Set against the backdrop of the battle for abortion rights, this timely but stilted debut thriller features a perfect yuppie couple. Michael Knowles is a successful OB-GYN and his wife, Annie, is a popular journalism professor; they have two precious kids and a big, airy home in upstate New York. But once Michael accepts a position at the only abortion clinic in town, the already heavy strain that his doctor's schedule puts on their marriage sends Annie into the arms of a colleague, notorious painter Simon Haas. Meanwhile, Michael receives increasingly hostile threats from creepy antiabortion activists, suggesting that one, or both, of the Knowles are targets of a vicious terror campaign. The painter's childlike young wife, Lydia, as a menacing, tormented Bible-thumper scarred by a harsh, loveless upbringing, is the enigma that fuels Brundage's examination of what happens when we are drawn to the very things that promise to destroy us. But the lessons here are heavy-handed and the characterizations mechanical. The bad guys wear mirrored sunglasses as they force Michael off the road; the good guys wear jackets emblazoned with angel's wings; and the dialogue is delivered in short sound bites scripted for a TV cliffhanger. The Knowles' storybook marriage takes a number of dark, twisted turns, but the lack of character nuance and depth blunt Brundage's stab at psychological suspense.
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The prologue to this compelling novel consists of the murder confession of an obviously unhinged person. So, from the first sentence, readers are hooked--and stay hooked till the end. The plot centers on two marriages and the flaws within them that lead to disaster. Michael and Annie Knowles have a seemingly perfect marriage; Simon and Lydia Hass quite obviously do not. When Michael, an obstetrician, agrees to do abortions part-time at a free clinic in Albany, New York, he starts a chain of events that shatters both couples' lives. The complex, cleverly constructed narrative provides a slow unfolding of the intricate relationships among the characters. Third-person narration, rotating point of view, and skillful use of flashback gradually construct the anatomy of a catastrophe and provide suspense, momentum, and believable characters. This page-turner will appeal to a broad readership and will do well in public libraries with audiences as diverse as Ruth Rendell fans, lovers of Rosellen Brown's Before and After (1992), and those who could not put down Stephen King's Delores Claibourne (1992). Ellen Loughran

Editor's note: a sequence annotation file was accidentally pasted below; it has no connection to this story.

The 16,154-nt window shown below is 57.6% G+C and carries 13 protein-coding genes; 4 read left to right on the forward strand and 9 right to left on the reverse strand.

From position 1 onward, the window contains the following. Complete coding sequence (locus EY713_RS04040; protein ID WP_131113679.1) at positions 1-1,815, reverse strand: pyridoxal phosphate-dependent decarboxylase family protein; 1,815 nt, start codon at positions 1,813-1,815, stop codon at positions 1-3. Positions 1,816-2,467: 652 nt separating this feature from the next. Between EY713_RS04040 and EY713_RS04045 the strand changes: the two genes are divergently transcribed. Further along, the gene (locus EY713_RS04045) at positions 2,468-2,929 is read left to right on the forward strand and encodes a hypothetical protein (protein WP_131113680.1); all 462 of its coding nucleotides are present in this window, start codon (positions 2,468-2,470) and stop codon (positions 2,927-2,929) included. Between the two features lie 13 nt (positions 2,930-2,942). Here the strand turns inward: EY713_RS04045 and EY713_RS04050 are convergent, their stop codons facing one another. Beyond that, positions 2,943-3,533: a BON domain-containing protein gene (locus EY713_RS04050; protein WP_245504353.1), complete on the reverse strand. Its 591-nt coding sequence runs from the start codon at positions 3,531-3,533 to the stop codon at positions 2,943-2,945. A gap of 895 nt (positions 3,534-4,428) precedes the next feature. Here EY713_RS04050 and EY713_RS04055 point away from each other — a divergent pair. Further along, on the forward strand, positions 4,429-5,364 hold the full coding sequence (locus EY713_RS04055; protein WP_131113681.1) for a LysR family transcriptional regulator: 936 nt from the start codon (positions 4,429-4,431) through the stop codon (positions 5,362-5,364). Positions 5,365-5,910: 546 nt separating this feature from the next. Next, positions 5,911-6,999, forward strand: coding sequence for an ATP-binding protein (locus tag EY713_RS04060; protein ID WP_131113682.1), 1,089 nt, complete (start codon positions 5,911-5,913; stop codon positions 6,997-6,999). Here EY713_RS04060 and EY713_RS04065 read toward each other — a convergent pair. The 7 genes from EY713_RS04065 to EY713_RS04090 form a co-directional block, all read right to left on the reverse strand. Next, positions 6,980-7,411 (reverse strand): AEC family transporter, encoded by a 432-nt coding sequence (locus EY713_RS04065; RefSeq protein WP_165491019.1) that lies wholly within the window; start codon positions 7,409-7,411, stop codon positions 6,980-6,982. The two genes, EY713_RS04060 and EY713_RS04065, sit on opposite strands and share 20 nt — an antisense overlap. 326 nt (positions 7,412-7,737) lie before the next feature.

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If you love, suspense, mystery, and tretchery this is the book for you. It is a page turner all the way through. Read morePublished 18 months ago by Denise Senécal
This novel is a good read. It is a real mystery, and the story unfolds as it should. Gives the reader a real insight into the dangers faced by doctors who perform abortions.Published on July 9 2013 by Dorothy Morgan Matula
Loved every minute of this book. Not a difficult read, however this is a dark, suspenseful page turner. A wonderfully unexpected surprise.Published on May 31 2013 by T. Blackwell
This was an extremely dark read. I didn't enjoy it and about halfway through stopped reading. I had no desire to continue. It's a DNF for me. Read morePublished on March 27 2013 by A Customer
Good story line , enjoyed the book a little different. Passed it on to a friend. If you like light reading but still good plot this one will do.Published on March 22 2013 by J. Ward
THE DOCTORS WIFE. Enjoyed the read, kept me interested! Would recommend it to those enjoying fiction and an easy read!Published on March 6 2013 by Ingrid Pokrass
excellent book for reading.......keeps ones attention all the time and makes you want to keep on reading after every
The plot of this story kept me reading. I can't say I loved the book but I did enjoy it, although I may have expected a bit more.Published on Dec 27 2012 by N. Rea
Really loved this book....but stay with it because it flips all over the place; past/present and back to past again. Read morePublished on Dec 21 2012 by Veronica Hylands